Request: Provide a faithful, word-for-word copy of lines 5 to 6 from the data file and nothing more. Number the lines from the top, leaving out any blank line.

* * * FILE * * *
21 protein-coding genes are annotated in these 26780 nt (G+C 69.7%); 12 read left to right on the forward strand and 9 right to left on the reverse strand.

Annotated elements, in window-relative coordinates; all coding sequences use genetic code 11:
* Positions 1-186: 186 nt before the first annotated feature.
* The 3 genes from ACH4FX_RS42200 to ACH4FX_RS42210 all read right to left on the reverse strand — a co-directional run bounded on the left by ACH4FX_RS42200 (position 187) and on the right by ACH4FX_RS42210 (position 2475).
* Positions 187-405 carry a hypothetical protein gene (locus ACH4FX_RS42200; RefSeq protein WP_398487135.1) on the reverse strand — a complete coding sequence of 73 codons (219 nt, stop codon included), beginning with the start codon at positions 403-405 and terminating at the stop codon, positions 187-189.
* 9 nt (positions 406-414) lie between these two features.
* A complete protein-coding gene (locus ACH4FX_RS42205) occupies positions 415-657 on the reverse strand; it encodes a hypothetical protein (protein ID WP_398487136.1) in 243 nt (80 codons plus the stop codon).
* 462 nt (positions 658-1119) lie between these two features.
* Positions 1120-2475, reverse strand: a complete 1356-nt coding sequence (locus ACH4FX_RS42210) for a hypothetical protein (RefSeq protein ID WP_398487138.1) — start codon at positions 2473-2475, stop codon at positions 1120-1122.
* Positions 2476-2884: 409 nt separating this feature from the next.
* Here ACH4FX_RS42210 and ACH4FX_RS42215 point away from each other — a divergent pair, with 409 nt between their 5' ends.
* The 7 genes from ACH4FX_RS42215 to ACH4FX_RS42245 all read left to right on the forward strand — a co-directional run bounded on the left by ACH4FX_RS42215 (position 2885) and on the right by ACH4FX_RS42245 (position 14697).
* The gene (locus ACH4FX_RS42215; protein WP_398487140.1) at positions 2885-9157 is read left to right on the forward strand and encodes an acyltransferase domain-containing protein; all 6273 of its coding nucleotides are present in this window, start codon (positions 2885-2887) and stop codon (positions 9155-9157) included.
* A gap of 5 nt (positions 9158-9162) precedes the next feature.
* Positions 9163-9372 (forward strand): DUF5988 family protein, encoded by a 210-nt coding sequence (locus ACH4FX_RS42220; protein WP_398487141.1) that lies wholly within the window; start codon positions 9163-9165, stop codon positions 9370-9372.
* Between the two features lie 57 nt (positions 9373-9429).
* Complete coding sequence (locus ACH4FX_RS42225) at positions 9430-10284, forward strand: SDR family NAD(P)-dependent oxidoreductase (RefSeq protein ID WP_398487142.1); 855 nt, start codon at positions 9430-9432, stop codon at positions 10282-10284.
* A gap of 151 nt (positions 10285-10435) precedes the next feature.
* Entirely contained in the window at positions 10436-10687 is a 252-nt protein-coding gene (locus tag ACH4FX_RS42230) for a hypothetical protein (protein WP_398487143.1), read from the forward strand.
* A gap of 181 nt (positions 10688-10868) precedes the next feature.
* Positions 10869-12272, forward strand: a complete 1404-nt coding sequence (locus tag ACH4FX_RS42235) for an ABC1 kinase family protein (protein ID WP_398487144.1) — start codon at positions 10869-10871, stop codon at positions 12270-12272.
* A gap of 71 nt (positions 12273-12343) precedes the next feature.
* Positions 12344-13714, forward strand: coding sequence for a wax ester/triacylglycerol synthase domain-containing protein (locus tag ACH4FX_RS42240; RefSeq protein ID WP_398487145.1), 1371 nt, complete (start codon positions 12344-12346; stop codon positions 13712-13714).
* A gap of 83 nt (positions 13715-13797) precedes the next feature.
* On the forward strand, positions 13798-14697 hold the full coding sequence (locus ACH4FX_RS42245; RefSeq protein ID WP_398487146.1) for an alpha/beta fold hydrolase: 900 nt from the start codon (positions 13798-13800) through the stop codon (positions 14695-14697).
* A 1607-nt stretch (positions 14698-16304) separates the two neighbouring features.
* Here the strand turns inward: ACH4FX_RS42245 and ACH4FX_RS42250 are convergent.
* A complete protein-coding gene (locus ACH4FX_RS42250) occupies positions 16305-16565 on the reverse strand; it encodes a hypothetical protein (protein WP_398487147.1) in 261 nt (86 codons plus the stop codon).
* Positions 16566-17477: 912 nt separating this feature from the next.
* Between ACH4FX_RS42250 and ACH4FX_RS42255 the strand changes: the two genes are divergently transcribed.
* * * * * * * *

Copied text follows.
* Positions 187-405 carry a hypothetical protein gene (locus ACH4FX_RS42200; RefSeq protein WP_398487135.1) on the reverse strand — a complete coding sequence of 73 codons (219 nt, stop codon included), beginning with the start codon at positions 403-405 and terminating at the stop codon, positions 187-189.
* 9 nt (positions 406-414) lie between these two features.